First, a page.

Exciting developments in Diabetes research

A Bupa Community Forum at the Harry Perkins Institute of Medical Research on December 17 will provide the latest information on how to improve quality of life with better management of Diabetes.  

  Joey Kaye
  Dr Joey Kaye
  Grant Morahan
  Professor Grant Morahan

Dr Joey Kaye, who is the Director of Diabetes Services at Sir Charles Gairdner Hospital in Nedlands says that Type 1 and Type 2 diabetes are different diseases but there have been some very exciting developments in both areas.

Dr Kaye says that in the past people with T1D have had to be very restricted with their routines, travel, choice of occupation and exercise; however, there are “now a number of advanced and sophisticated ways of using insulin which may allow patients to have more flexibility and freedom in their lives.

In addition, a number of exciting potential future therapies are being developed including the bionic pancreas, work with stem cells and glucose-responsive insulins”.

Dr Kaye says people with Type 2 Diabetes should also come along to the Bupa Community Forum to gain a greater understanding of their condition, particularly as they were often blamed for having the wrong lifestyle, which was unfair.

He says that as well as genetic factors being a driving force in developing T2D, there may also be a number of unavoidable lifestyle contributors including other medical issues and various socio-economic factors that limit food choices and exercise.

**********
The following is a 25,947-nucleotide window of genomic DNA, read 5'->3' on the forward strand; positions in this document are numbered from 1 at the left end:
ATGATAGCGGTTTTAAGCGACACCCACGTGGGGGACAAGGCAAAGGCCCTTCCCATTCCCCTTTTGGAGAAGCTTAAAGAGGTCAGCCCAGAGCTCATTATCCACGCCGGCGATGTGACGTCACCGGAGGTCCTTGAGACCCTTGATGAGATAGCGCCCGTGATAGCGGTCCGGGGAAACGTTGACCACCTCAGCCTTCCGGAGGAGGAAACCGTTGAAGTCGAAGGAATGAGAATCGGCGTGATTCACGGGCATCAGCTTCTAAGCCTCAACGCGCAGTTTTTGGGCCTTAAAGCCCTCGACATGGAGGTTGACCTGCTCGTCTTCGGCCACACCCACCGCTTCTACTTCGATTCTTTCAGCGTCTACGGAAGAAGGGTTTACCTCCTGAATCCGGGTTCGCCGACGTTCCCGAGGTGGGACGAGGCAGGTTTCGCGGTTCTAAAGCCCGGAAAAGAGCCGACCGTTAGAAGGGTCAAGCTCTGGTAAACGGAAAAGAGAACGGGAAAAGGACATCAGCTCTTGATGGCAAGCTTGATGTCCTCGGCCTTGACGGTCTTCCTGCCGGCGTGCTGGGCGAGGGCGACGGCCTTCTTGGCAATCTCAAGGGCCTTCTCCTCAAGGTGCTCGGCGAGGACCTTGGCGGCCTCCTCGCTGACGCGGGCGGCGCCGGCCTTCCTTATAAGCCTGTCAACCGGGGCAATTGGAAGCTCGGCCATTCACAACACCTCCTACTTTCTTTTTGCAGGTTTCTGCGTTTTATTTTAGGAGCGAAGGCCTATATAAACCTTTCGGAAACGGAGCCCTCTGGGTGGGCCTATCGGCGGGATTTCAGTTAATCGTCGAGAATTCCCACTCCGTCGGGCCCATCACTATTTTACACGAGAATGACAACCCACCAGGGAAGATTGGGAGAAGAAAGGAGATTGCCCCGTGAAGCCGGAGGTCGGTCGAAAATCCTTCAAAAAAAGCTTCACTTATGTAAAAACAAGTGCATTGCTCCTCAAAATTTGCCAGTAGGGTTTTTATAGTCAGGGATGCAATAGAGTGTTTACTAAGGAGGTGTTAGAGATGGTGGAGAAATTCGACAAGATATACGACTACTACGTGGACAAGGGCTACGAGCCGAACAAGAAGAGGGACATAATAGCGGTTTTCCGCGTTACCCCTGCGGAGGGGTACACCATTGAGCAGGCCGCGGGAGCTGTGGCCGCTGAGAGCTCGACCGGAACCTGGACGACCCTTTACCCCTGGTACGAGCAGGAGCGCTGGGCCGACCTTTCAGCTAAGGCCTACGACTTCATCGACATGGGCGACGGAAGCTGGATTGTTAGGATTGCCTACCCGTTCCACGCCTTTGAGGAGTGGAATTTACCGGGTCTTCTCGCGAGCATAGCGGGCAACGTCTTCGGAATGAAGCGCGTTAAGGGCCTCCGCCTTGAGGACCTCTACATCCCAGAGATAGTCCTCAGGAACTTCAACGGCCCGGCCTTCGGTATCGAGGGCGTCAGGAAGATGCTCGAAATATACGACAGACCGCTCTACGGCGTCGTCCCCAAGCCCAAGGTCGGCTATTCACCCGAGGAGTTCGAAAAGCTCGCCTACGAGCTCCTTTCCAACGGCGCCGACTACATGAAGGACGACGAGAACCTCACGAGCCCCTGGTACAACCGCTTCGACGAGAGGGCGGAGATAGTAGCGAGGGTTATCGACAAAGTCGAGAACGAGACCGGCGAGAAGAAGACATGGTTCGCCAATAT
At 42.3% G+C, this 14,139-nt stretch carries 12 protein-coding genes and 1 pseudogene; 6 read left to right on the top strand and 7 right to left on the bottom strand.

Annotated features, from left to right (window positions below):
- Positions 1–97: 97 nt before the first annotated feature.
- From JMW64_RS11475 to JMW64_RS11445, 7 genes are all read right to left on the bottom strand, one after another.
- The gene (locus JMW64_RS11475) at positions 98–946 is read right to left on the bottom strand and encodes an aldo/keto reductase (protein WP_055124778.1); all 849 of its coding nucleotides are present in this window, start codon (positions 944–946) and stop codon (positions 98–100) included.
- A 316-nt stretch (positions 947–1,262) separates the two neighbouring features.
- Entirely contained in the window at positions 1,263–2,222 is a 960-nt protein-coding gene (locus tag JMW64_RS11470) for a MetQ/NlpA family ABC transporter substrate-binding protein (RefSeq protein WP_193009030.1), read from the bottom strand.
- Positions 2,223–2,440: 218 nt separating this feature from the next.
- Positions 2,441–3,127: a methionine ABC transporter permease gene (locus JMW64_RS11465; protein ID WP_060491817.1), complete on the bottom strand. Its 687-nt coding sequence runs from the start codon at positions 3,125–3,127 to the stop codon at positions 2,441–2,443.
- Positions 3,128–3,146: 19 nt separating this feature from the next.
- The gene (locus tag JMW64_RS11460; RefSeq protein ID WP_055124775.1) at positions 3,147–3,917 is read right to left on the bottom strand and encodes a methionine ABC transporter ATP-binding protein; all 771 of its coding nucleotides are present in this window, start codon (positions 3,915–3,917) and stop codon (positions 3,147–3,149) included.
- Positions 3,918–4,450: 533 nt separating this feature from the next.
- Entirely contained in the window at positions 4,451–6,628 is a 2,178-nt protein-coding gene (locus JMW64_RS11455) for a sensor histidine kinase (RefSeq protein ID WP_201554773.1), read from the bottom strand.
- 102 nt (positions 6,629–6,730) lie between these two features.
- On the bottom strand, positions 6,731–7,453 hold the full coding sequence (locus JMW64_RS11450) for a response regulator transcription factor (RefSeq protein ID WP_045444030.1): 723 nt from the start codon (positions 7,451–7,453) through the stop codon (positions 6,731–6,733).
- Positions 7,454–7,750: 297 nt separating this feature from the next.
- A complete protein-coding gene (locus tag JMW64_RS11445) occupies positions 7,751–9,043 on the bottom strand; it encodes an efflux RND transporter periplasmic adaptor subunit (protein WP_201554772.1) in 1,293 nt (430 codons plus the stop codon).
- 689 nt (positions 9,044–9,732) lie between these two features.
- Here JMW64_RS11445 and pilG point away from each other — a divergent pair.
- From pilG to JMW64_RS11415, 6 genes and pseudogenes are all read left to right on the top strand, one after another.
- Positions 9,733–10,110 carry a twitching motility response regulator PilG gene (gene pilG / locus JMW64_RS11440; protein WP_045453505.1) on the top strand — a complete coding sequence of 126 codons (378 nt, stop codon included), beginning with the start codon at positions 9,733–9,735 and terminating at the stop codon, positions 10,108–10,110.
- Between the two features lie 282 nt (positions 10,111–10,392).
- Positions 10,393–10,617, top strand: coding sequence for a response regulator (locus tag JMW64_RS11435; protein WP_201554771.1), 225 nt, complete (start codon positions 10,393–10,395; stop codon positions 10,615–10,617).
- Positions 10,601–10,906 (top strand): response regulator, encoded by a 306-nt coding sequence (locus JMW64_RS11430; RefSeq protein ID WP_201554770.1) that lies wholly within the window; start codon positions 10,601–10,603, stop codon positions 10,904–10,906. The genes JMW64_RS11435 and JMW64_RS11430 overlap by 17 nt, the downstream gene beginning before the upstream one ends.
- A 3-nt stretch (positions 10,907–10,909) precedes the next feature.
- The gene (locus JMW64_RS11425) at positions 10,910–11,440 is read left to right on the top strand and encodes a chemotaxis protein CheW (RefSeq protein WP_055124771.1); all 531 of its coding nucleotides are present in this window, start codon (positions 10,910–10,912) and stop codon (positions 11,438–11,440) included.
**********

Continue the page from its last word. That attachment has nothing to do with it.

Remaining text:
“I would definitely recommend that people exercise regularly as there are many health benefits, including prevention of diabetes, but unfortunately diet and exercise alone are often not sufficient to reverse T2D. The important thing is to learn to manage this condition properly with a balance between lifestyle measures and a range of new and emerging drug therapies,” he says. 

Professor Grant Morahan, the head of the Perkins Centre for Diabetes Research, will be revealing the latest medical research into Diabetes at the Community Forum.

These include discovering hidden ‘obesity genes’ that could change how Type 2 Diabetes is diagnosed as well as the latest  work on tests which will predict Type 1 Diabetes and the risk of developing complications.

Everybody with an interest in Diabetes is welcome to attend this free event, but bookings are essential. Call Jeanette on 61 51 0720 or email Jeanette.shorto@perkins.uwa.edu.au

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